Adoption FAQ

Adoption FAQ

Violet07What is BBAWC’s  adoption process?

There are two ways to meet our adoptable pets.  They can be seen at adoption events or in their foster homes. Because the homes are usually private residences, we request that you complete and submit our adoption application before a visit.  Although the application asks for three references, they are not contacted until you have determined that you definitely want to adopt a particular cat(s).

Once you have met the cat and determined that you want to proceed with the adoption we call your references and then arrange for a convenient time to bring the cat over.  When we deliver the cat we do a brief home visit, sign the adoption agreement and collect the adoption fees. To ensure that your home is ready for your new kitty here are some instructions and suggestions we collected for you.

What is the adoption time frame?

There are a variety of factors in determining the time frame of the adoption process.  We make every effort to deliver the cat(s) as quickly as possible.  Depending on everyone’s schedule and availability the adoption can be completed within 24 hours but it often takes longer.

What are the costs associated with adoption?

Adoption fees can be variable, however generally we ask for $125 to adopt a single adult cat,  $175 for a single kitten and $300 for a pair of kittens.

Almost all our animals over six months old are spayed/neutered before adoption.  Sometimes with kittens, they have not had time to have their surgery.  In that case, there is a $50/cat spay/neuter deposit. Once the kittens are old enough for the surgery you can use your veterinarian for the procedure and then submit proof whereupon we will refund your deposit.  Alternatively you can go through BBAWC and a spay/neuter clinic.  You would need to bring the animal to the clinic or a midway point early on the morning of surgery and pick up that evening.  In that case, the deposit goes toward the cost of the procedure and is not refunded.

We also microchip all of our cats.  If you decide to keep the microchip registration through BBAWC – there is no additional charge, you must simply keep our organization informed if your contact information changes. If you decide you want to register the microchip with Home Again directly to you, there is a one time fee of $30/cat.

For payment, we accept checks made out to BBAWC, cash and also credit cards through our online marketplace.  You can go to the adoption section and select the adoption fees appropriate for your situation.

What medical treatments will my cat/kitten have?

Depending on the age of the kitten when s/he is adopted and when s/he became part of our organization your kitten should have had an exam, been tested for FeLV/FIV, microchipped and vaccinated with at least one FVRCP.  Kittens should have a series of FVRCP vaccines (two to three depending on their age when first vaccinated).  Kittens should be vaccinated against rabies as early as four months.  If your kitten is too young to have all the vaccines before you adopt him or her, the vaccines can be finished at no charge through one of our veterinarians.

Can I adopt a single kitten? How young can I adopt?

Generally, we do not adopt out young kittens as singles. They must either go to a home with another cat or as part of a pair.  We believe in most cases that it is better for the kittens to have companionship when they are younger.  There are a few organizations that do still adopt kittens as singles and if you are determined to only adopt a single kitten then you should contact those organizations directly (ASPCA, ACC, and Sean Casey).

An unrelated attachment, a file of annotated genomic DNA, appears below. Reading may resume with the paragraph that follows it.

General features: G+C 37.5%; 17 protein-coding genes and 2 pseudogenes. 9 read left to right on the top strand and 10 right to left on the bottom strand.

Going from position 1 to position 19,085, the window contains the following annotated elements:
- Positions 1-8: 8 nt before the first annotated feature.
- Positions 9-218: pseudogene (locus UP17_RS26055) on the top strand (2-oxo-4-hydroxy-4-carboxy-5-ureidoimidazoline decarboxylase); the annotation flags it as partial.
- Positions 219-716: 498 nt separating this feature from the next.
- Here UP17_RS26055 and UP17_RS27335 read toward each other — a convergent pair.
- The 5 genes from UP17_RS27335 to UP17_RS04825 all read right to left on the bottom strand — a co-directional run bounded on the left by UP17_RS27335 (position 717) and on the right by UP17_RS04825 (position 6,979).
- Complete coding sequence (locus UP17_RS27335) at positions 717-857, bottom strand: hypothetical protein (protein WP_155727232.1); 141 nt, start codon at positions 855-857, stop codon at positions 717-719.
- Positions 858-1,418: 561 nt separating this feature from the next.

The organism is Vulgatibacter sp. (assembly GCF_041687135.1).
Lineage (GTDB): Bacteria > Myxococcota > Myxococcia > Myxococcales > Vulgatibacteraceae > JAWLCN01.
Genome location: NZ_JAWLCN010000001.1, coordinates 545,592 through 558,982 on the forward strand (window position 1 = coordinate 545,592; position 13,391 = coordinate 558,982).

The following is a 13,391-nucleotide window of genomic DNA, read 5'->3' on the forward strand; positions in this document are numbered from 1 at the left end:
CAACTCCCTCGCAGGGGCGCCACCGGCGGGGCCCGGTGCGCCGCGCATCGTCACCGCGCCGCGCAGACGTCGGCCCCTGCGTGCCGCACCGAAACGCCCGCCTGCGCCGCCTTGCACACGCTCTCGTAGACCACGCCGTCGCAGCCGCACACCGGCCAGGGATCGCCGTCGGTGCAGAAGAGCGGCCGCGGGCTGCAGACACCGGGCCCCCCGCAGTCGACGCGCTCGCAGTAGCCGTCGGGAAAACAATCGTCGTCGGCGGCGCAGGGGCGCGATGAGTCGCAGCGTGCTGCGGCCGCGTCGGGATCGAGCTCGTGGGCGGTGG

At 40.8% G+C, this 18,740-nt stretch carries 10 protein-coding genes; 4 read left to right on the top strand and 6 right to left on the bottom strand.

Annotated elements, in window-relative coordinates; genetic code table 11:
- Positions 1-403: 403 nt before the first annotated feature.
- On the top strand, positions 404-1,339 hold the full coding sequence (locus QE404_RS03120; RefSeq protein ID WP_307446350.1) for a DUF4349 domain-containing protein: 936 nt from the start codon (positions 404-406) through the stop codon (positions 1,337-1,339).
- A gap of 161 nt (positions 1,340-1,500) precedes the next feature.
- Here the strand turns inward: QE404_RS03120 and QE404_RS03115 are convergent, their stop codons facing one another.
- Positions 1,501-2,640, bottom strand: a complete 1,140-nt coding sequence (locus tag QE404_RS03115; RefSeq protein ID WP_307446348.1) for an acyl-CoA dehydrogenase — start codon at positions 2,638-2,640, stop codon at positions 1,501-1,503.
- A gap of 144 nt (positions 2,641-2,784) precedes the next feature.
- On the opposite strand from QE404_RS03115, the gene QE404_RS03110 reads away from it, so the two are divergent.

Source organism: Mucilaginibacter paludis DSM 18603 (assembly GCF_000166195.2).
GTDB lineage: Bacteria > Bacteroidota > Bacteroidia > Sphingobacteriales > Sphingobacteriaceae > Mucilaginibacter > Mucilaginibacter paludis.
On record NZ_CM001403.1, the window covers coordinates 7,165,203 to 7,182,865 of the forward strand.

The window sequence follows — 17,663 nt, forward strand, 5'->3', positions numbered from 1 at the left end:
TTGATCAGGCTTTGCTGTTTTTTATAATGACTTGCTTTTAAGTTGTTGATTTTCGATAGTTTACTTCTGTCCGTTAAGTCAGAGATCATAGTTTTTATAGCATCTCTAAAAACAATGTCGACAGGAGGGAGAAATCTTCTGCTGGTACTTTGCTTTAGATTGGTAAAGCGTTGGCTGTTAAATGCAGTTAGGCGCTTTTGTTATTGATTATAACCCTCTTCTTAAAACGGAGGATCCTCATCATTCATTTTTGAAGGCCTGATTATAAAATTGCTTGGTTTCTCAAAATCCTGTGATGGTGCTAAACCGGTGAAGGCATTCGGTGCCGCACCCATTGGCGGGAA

We also do not adopt our kittens out until about 11-12 weeks as we believe the extra time is important for socialization and ensuring good litter box and behavior habits.

Can we adopt a hypoallergenic cat? I understand Russian Blues/Bombays/Siberians are hypoallergenic?

Truly hypoallergenic cats do not exist. Although scientists are working on a vaccine, until it has been finalized individuals need to take time and proceed slowly so they do not rush to adopt an animal who they cannot keep.
Several factors affect whether an individual has an allergic reaction to a cat.  First, the primary allergen is a protein that is primarily found in a cat’s saliva.  Different cats make different amounts of the protein depending on their genetic structure, but right now there isn’t an effective way to determine that level aside from being around the animal.  Further complicating the effect is that different cats excrete different amounts of saliva depending on how often they groom themselves and the amount of drool they produce.  Also allergies can take time to appear once you have started living with a cat – several months is not uncommon.  As a result of all these different issues, if you believe that you have the potential to be allergic to a cat, we recommend that you foster until you determine that daily interaction with a particular cat does not appear to be causing your allergies to get out of control.

As far as particular breeds being hypoallergenic, there is no cat breed that has been scientifically found to not cause an allergic reaction.  Because hair amounts and shedding can affect how much of the protein at issue is dispersed in the air, short-haired or hairless cats are sometimes considered more likely to have a decreased allergic effect.  The best way to reduce the chance that your cat will cause an allergic reaction is to take some simple steps:

  1. Wipe the cat down with a damp cloth several times a week to help remove the protein;
  2. Make sure that you do not let the cat lounge on your pillows, sheets or fresh laundry;
  3. Use a good HEPA filter to filter out contaminants in the air.

For more information, you can read more about this topic at WebMD and Cat World.

If you have additional questions which were not answered above, please email us with your question.